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Four Years Ago Today: One of the Weirdest Stories in Arlington History

Four years ago today, one of the strangest stories in Arlington history played out.

It was a slow Thursday in August when an ARLnow editor was on the phone while walking around Clarendon, where our offices were located at the time. Along Wilson Blvd, next to the Metro station, an odd sight caught his attention: a van with rhythmic blinking lights at the top of the windshield.

As it drove by, there was something missing — a driver.

Quickly the editor apologized to the person on the other end of the phone call, hung up, and took a series of cell phone videos. Published that night, the video would end up making regional and even national news.

“A mysterious, seemingly driverless van was spotted cruising the streets of Arlington’s Courthouse and Clarendon neighborhoods Thursday evening,” we reported that night. “The unmarked gray van with Virginia license plates drove up and down Wilson and Clarendon Blvds more than a half dozen times — with no one in the driver’s seat or passenger seat. The rear windows of the Ford Transit Connect van were darkly tinted.”

“The van appeared to drive cautiously but keep up with traffic. Cameras and a light bar could be seen behind the windshield,” the article continued. “The lack of a driver went mostly unnoticed as Clarendon residents went around their after-work routines near the Metro station, though occasionally people could be seen pointing at the car or asking someone nearby if they saw a driver.”

Arlington County, Arlington County police, VDOT and the Federal Highway Administration told us they had no knowledge of any autonomous vehicle testing in the area. It remained a mystery for several days, with many wondering whether autonomous vehicle technology had advanced to the point where a van could safely drive itself in circles around a densely populated area.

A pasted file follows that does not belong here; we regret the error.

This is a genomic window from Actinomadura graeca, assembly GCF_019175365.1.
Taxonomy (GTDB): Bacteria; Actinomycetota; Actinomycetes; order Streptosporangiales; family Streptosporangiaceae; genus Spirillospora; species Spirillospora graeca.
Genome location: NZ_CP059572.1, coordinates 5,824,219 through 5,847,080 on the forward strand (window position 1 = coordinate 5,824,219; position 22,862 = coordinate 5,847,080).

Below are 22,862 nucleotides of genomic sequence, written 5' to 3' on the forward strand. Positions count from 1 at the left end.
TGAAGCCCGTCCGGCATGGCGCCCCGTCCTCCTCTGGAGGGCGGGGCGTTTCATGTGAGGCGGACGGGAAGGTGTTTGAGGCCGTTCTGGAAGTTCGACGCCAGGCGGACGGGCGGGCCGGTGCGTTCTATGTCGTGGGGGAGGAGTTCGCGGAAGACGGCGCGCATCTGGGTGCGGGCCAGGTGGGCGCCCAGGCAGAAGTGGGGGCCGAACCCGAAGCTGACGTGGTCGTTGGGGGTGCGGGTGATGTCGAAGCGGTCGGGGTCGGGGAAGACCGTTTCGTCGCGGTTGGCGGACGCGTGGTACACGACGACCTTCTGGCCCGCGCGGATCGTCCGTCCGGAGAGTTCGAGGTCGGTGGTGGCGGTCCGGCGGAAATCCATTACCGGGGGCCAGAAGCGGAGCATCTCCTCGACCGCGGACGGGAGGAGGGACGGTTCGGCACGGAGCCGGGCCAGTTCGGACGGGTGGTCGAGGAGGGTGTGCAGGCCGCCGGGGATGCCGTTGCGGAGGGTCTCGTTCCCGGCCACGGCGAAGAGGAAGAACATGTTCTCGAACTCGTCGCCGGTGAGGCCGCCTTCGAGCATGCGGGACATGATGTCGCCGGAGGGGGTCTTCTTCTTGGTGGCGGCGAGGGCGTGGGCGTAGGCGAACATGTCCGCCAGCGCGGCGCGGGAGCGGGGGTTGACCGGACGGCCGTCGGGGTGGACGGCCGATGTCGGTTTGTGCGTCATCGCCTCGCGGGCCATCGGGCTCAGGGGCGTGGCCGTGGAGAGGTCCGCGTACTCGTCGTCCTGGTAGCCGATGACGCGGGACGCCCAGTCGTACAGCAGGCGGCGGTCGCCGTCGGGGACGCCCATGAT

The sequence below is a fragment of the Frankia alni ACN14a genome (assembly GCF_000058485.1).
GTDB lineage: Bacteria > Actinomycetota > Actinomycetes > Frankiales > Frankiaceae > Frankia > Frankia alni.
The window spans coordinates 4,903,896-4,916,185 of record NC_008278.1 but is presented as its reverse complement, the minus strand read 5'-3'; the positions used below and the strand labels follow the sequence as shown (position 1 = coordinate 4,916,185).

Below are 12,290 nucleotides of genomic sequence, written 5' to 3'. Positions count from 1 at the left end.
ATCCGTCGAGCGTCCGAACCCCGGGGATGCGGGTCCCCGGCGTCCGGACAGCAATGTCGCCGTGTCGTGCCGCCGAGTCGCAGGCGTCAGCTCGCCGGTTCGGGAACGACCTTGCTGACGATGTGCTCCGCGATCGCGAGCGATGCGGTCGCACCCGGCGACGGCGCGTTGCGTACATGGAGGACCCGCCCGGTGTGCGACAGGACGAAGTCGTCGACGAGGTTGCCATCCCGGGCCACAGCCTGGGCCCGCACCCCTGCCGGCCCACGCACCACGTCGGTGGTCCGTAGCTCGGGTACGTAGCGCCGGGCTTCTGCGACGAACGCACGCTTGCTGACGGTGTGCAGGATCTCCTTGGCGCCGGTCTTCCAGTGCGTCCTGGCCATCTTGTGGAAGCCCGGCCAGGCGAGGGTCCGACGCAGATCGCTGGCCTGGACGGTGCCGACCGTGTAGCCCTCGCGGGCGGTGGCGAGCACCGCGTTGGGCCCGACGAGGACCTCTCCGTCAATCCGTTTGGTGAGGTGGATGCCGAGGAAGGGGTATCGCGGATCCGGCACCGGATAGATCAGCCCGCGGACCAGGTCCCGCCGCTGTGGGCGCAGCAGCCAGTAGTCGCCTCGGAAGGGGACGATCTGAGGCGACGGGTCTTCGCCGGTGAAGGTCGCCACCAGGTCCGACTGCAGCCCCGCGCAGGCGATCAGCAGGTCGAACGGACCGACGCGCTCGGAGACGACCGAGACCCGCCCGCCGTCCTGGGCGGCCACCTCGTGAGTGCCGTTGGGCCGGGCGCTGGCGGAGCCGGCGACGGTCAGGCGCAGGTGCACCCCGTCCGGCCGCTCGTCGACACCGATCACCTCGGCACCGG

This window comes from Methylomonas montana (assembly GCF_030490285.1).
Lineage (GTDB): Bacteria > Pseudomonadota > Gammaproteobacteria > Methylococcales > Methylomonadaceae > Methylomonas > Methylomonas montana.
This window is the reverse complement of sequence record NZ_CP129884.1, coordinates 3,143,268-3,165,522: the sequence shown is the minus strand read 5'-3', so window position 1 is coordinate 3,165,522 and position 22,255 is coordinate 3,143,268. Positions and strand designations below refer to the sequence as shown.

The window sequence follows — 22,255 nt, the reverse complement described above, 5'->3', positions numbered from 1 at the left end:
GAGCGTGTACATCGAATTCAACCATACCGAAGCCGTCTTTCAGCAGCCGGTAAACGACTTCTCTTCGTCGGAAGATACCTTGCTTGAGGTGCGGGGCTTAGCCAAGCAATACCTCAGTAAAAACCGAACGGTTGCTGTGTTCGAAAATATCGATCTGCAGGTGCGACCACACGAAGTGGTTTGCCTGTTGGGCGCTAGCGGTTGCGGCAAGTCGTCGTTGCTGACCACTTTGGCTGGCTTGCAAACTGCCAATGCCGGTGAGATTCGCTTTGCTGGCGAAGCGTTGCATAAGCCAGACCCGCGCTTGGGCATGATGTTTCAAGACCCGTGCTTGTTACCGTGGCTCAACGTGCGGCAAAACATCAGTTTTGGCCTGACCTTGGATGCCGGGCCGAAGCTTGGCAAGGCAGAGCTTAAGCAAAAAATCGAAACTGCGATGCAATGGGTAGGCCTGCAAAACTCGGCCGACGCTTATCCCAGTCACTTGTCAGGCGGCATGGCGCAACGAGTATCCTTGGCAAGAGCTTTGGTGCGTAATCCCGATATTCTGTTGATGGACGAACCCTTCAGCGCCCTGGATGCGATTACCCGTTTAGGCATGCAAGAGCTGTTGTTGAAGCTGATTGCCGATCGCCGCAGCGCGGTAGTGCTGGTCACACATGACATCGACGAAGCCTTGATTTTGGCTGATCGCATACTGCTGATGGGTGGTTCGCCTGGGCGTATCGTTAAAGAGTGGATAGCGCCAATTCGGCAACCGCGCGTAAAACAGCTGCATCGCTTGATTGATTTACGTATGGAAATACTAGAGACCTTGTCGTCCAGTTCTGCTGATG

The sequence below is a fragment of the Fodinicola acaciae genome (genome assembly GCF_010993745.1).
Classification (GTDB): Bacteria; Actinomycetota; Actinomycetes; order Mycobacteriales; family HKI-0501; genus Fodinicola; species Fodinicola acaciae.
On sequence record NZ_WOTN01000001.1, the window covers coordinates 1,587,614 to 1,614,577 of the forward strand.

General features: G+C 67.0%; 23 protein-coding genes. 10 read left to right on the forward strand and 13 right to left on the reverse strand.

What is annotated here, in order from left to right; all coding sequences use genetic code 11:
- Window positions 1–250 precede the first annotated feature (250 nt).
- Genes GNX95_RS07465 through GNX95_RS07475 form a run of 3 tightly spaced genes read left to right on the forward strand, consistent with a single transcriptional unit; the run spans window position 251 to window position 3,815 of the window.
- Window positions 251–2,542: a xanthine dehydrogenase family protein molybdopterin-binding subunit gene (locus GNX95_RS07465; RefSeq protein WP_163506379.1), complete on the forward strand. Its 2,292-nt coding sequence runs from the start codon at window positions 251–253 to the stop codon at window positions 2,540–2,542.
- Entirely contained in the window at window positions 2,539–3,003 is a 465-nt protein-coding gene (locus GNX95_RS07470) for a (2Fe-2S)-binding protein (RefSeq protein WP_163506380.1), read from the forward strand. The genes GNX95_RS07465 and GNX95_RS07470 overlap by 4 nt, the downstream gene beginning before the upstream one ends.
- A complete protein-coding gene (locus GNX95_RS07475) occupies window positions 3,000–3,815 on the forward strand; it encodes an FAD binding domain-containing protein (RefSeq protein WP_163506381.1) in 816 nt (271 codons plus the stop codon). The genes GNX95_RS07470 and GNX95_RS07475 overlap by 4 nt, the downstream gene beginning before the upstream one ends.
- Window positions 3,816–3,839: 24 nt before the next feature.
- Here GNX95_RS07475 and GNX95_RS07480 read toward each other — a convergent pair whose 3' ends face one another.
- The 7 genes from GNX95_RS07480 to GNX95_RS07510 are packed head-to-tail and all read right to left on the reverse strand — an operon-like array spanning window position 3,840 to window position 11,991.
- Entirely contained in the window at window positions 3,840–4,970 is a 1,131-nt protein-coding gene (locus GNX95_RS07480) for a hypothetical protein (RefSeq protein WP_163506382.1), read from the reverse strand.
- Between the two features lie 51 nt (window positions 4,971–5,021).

Then, an unexpected revelation and some made-for-TV theatrics helped the story attain even greater fame. NBC 4’s Adam Tuss, after leaving an interview at ARLnow’s offices the following Monday, spotted the van, peered inside and found… arms and legs.

“Brother, who are you? What are you doing? I’m with the news, dude,” Tuss said. “Dude, can you pull over and we can talk for a second?”

As it turns out, the “driverless” car was actually an experiment run by Virginia Tech and Ford to see how people reacted when they saw a car with no one in the driver’s seat.

In reality, the driver was disguised as a car seat. The university admitted its role after Tuss’ tweet went viral.

Ford said the light bar in the van was intended as a way to communicate the car’s intentions to pedestrians.

“Anyone who has crossed a busy street likely knows the informal language between pedestrians and drivers,” [Ford researcher John] Shutko wrote. “A driver might wave her hand to indicate to the pedestrian it’s okay to cross, or a pedestrian could throw up his hand like a stop sign to signal he plans to cross first. But what happens in the future, when self-driving vehicles operate without drivers - and in some cases, without anyone even in the vehicle itself?”

After being first reported by ARLnow.com, and famously further investigated by NBC4 reporter Adam Tuss — who was startled to discover a person in a seat costume inside — VT admitted it was behind the driverless car.

Ford said people are put in the cars — and dressed as car seats — for safety reasons, as self-driving technology is still in the early stages of testing and development.

And if not for some meddling reporters, the experiment might have been able to continue to roam Arlington streets and startle pedestrians for a bit longer. Without the mystery and the “news dude” moment, however, the story would not have been nearly as memorable.

A man dressed as a seat for research purposes (via Ford video)

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